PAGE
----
Mammoet was recently contracted to install an architectural canopy over a newly-renovated bus and subway station in Chicago Illinois.
The upgrade was part of a wider subway revitalization project by Chicago Transport Authority. The 150-ton canopy was shaped like an asymmetrical butterfly, with two different arm lengths that stretched out at a 20 degree angle. Walsh Construction was looking for a solution to install the uniquely designed canopy with as little disturbance as possible to the surrounding inner city Chicago area. The solution also needed to be executed within the small amount of space available on the construction site. A crane would have blocked the busy main road next to the site, causing disruption to traffic and the general public. So Mammoet proposed a solution using SPMTs, which would allow the project to be executed within the boundaries of the construction site and minimize any disruption or risk to the surrounding area.
The canopy was fully constructed onsite and needed to be relocated in one piece to its set position. Mammoet jacked the structure up a little over the height it would be installed. Then, 2 x 10 lines of SPMT were placed underneath the arms of the canopy. Due to the asymmetry of the structure, Mammoet had to account for different loads being pushed down onto each of the trailers. To overcome this, they programmed the two trailers so that they were hydraulically independent of each other. This meant each trailer could take a different load, but could still be controlled in synchronization by one operator.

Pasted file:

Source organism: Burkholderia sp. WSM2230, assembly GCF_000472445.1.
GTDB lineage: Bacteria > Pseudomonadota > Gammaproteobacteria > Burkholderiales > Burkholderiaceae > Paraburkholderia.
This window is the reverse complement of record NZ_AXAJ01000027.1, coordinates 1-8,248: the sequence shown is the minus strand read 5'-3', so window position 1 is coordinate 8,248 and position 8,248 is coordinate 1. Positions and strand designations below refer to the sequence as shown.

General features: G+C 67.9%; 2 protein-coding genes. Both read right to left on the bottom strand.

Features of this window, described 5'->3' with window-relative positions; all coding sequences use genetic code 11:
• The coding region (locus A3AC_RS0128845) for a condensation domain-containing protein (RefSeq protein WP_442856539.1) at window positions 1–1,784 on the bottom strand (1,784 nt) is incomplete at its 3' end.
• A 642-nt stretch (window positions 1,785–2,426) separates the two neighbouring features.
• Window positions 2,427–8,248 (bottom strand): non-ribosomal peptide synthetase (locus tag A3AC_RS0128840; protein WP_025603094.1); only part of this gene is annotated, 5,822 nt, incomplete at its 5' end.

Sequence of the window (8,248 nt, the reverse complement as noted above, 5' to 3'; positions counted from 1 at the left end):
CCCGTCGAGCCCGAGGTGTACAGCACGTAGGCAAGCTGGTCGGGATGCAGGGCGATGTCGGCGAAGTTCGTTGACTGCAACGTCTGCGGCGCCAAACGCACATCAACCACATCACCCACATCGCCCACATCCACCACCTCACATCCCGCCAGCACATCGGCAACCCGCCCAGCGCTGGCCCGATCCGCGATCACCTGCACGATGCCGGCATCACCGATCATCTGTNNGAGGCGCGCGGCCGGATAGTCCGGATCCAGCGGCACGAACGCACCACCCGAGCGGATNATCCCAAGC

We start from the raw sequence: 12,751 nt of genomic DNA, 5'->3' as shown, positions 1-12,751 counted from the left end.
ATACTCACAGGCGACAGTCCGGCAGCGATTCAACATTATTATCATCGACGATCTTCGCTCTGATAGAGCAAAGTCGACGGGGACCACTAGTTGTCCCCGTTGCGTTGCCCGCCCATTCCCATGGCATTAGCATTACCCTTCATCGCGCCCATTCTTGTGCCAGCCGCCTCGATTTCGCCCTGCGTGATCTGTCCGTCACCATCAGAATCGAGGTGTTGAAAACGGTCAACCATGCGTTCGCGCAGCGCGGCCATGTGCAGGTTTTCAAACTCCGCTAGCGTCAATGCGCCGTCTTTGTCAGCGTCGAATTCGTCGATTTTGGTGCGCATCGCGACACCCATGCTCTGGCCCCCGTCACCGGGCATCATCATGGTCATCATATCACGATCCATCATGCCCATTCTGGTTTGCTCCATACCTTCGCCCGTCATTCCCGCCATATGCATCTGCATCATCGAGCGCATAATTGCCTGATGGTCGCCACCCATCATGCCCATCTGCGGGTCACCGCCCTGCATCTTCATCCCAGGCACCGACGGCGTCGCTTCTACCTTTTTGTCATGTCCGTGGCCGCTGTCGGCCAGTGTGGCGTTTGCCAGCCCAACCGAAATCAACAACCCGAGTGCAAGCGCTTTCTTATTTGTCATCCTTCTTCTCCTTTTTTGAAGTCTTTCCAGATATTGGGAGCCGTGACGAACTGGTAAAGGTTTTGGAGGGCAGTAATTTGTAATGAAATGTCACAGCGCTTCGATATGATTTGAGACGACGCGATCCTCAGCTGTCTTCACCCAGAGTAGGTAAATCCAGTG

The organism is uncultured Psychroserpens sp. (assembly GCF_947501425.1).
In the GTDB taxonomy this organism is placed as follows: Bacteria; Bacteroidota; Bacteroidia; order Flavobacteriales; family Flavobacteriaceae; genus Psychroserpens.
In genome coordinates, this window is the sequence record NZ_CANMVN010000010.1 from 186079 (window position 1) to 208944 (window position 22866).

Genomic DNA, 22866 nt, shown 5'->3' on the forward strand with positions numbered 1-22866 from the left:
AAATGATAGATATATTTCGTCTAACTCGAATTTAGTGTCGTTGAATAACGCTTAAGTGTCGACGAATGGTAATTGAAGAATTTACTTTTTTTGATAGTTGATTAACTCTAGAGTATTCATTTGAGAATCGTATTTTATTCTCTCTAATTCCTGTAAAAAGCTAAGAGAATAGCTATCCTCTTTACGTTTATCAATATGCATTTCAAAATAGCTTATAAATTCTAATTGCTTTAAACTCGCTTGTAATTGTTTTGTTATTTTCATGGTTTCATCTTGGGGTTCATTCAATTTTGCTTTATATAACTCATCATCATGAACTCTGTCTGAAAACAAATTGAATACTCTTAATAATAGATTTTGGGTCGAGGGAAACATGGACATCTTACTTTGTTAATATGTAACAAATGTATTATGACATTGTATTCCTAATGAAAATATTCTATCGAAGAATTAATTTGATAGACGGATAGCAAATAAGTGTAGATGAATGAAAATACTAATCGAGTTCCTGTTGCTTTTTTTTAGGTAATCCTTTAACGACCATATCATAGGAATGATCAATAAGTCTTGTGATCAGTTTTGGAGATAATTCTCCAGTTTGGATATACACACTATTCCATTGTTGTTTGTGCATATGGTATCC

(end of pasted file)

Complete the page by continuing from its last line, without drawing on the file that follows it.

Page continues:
With only six inches of clearance at times, the SPMTs maneuvered the canopy through the congested construction site, adapting at times to move around obstacles that weren’t on original plans. When the canopy reached its set location, the trailer’s hydraulics lowered it down into place. The reliable precision of the SPMTs combined with the skilled execution saw the canopy installed ahead of time – in less than an hour.